The Athenaeum was constructed for the Socialer Turnverein Aktien Gesellschaft (Social Gymnastic Society Stock Association), founded in 1892 to raise money to build a home for the Socialer Turnverein and other liberal German societies of Indianapolis. Originally called Das Deutsche Haus (The German House), the building was constructed in two phases—the east wing in 1893-1894, the west wing in 1897-1898.

The exterior of a large German Renaissance Revival building.
Das Deutsche Haus, ca. 1904 Credit: Library of Congress View Source

The structure was renamed the Athenaeum as a result of the nativism unleashed against German-Americans, their language, and culture during World War I. The Turnverein later changed its name to the Athenaeum Turners.

The building is the design work of Bernard Vonnegut of the prominent architectural firm of Vonnegut And Bohn. Both Bernard Vonnegut and Arthur Bohn were American-born of German immigrant parents and received architectural training in Germany. His father, Clemens Vonnegut Sr., was one of the founders of the city’s first Turnverein in 1851. Bernard Vonnegut’s brothers also were involved. Clemens Jr. was an officer of the stock association, and George and Franklin were active gymnastics instructors and leaders of the Turnverein. Herman Lieber, the successful merchant, art dealer, and art patron, initiated the idea of the building, and he focused much attention on it. As a result, he became known as “the father of the German House.” Lieber was president of the stock association.

The interior of a large theatre with empty seats arranged in semi-circular rows ascending from the stage.
The Athenaeum main theatre, 1908 Credit: Bass Photo Co Collection, Indiana Historical Society View Source

The building was equipped with a gymnasium, locker rooms, meeting rooms, restaurant, auditorium, billiard room, bowling alleys, a ball-and-concert hall, and a wall-enclosed beer garden with a concert pavilion. An important cultural and social center of Indianapolis, the Athenaeum also became an important education center and convention center

The building not only served the needs of the Turnverein and other liberal German organizations housed there but also the city at large. It was an important convention and entertainment venue. The American Public Health Association held its 1900 annual meeting at the site. At this national conference, Dr. Walter Reed revealed for the first time to the public the origins of yellow fever. In 1912, automobile pioneer Carl G. Fisher hosted a meeting at the Athenaeum during which the Lincoln Highway was born.

Interior of a large gymnasium showing six men and women playing stickball.
Athenaeum gymnasium, ca. 1910s Credit: Bass Photo Co Collection, Indiana Historical Society View Source

The Athenaeum played an important role in the history of American education. From 1907 to 1970 it was the home of the Normal College Of The North American Gymnastic Union. The college was founded in 1866 to properly train Turnlehrer (gymnastics teachers) for the many Turnvereins throughout the nation. The college was in New York, Chicago, and Milwaukee before settling in Indianapolis. It is the oldest school of physical education in the nation. In 1941 the college merged with Indiana University. The college became the Indiana University School of Physical Education on the Indiana-Purdue University (IUPUI) campus. The graduates of the Normal College spread the physical education curriculum to public schools throughout America.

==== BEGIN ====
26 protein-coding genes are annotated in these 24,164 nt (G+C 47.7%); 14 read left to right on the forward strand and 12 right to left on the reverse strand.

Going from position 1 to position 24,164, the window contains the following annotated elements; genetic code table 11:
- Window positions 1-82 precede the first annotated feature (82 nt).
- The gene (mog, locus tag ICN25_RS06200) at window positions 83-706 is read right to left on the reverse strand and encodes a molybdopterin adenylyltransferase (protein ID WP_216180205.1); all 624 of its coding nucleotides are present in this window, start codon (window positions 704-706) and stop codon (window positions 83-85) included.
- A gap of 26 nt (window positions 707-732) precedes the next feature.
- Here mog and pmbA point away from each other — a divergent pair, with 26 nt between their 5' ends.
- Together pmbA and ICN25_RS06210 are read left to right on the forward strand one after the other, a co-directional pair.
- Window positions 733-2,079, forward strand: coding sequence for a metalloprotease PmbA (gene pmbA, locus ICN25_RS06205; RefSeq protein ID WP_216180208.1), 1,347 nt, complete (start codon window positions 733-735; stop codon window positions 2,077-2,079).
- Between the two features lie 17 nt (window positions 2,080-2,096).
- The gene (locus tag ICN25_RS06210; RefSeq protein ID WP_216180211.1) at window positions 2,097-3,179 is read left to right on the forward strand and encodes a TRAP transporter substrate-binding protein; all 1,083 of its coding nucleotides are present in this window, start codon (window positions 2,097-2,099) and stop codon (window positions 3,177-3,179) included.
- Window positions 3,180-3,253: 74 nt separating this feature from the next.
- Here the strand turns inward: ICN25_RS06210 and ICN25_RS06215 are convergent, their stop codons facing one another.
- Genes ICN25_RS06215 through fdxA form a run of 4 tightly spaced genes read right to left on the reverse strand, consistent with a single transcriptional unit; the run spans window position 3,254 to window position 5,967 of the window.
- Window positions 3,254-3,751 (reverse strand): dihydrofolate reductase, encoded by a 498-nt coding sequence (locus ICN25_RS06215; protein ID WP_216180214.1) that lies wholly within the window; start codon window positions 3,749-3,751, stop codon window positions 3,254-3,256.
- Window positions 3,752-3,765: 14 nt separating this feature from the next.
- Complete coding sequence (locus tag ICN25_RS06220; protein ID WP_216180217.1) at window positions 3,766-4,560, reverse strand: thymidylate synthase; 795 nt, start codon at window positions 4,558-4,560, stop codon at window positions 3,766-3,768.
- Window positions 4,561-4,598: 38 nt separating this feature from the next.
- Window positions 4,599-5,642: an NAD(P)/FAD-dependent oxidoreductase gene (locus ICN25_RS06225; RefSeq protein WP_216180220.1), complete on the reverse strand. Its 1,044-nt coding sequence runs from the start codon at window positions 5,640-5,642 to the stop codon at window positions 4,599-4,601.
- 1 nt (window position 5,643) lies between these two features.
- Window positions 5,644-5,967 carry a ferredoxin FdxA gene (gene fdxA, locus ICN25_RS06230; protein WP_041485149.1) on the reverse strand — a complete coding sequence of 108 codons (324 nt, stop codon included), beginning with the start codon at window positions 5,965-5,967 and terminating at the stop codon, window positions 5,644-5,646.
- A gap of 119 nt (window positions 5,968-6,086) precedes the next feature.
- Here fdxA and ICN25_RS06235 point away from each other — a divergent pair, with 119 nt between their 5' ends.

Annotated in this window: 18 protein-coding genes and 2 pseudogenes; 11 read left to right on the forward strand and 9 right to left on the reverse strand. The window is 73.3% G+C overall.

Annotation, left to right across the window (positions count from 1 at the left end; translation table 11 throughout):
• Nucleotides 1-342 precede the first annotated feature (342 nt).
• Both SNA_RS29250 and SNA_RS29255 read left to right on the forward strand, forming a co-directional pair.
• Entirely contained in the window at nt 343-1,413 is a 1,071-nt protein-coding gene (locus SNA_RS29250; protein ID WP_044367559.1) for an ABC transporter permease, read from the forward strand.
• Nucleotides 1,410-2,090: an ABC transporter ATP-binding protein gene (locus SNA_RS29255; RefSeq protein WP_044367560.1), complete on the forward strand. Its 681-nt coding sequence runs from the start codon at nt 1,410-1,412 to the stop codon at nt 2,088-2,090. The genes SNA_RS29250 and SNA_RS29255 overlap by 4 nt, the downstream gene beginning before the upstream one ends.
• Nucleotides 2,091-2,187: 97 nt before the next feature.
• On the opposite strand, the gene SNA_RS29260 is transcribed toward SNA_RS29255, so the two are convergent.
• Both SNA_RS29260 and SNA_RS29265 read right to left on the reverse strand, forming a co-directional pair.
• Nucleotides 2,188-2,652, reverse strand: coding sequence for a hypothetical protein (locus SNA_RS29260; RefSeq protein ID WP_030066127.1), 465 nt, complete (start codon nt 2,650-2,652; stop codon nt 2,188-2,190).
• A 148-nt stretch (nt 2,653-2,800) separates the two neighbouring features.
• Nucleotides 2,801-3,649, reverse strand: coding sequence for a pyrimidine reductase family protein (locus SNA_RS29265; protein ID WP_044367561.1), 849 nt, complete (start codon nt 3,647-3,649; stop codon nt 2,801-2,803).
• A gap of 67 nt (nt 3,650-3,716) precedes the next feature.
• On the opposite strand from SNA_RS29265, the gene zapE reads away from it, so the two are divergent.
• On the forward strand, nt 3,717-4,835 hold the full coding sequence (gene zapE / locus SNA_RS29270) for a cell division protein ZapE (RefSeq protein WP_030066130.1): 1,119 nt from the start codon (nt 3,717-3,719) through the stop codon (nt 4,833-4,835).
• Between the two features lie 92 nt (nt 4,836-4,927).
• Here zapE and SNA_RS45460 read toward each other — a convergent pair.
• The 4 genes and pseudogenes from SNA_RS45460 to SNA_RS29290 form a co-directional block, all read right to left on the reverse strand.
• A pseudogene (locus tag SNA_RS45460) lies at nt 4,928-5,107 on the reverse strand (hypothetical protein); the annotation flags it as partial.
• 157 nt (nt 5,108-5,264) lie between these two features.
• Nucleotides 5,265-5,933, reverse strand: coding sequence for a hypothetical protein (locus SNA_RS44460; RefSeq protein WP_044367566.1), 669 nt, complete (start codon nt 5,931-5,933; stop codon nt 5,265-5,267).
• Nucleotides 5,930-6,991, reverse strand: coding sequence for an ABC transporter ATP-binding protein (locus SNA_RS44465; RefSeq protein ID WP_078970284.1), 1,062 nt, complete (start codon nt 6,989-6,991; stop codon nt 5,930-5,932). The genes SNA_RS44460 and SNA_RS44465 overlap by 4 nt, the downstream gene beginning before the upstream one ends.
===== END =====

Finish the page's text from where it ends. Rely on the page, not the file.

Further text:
From 1972 to 1980 the Athenaeum served as the first home of the Indiana Repertory Theatre. The American Cabaret Theatre (later simply The Cabaret) made its home in the building’s theater from 1990 to 2009. It was the filming location of two feature films: Eight Men Out (1988) and Going All the Way (1997).

Interior of a wood-paneled restaurant with several people seated at tables and a bar across the back of the room.
Athenaeum Kneipe (Bar), 1946 Credit: Indiana University Indianapolis View Source

Architecturally the Athenaeum remains a significant example of the German Renaissance Revival style in America. It exhibits the hallmarks of the style with its decorated stepped gables, steeply pitched, massive roof, facade sculpture, limestone banding, and art-glass windows, some of which exhibit Jugendstil influence. The sculpted terra cotta and limestone is the work of local artist Alexander Sangernebo. The building was listed on the National Register of Historic Places in 1973 and listed as a National Historic Landmark in 2016.

The Athenaeum, suffering from decades of neglect, has undergone repair and redevelopment since its ownership changed in 1991 to the Athenaeum Foundation, Inc. In January 2015, the Athenaeum Foundation announced a historic restoration and a capital campaign that led to a gift from Indianapolis philanthropists Frank and Katrina Basile, and the main theater space was renamed in their honor. To date, it houses the city’s oldest restaurant (1894), gymnasium (1894), theater space (1898). Major tenants include Ymca, Rathskeller Restaurant, and the Max Kade German-American Center of IUPUI.

Revised February 2021

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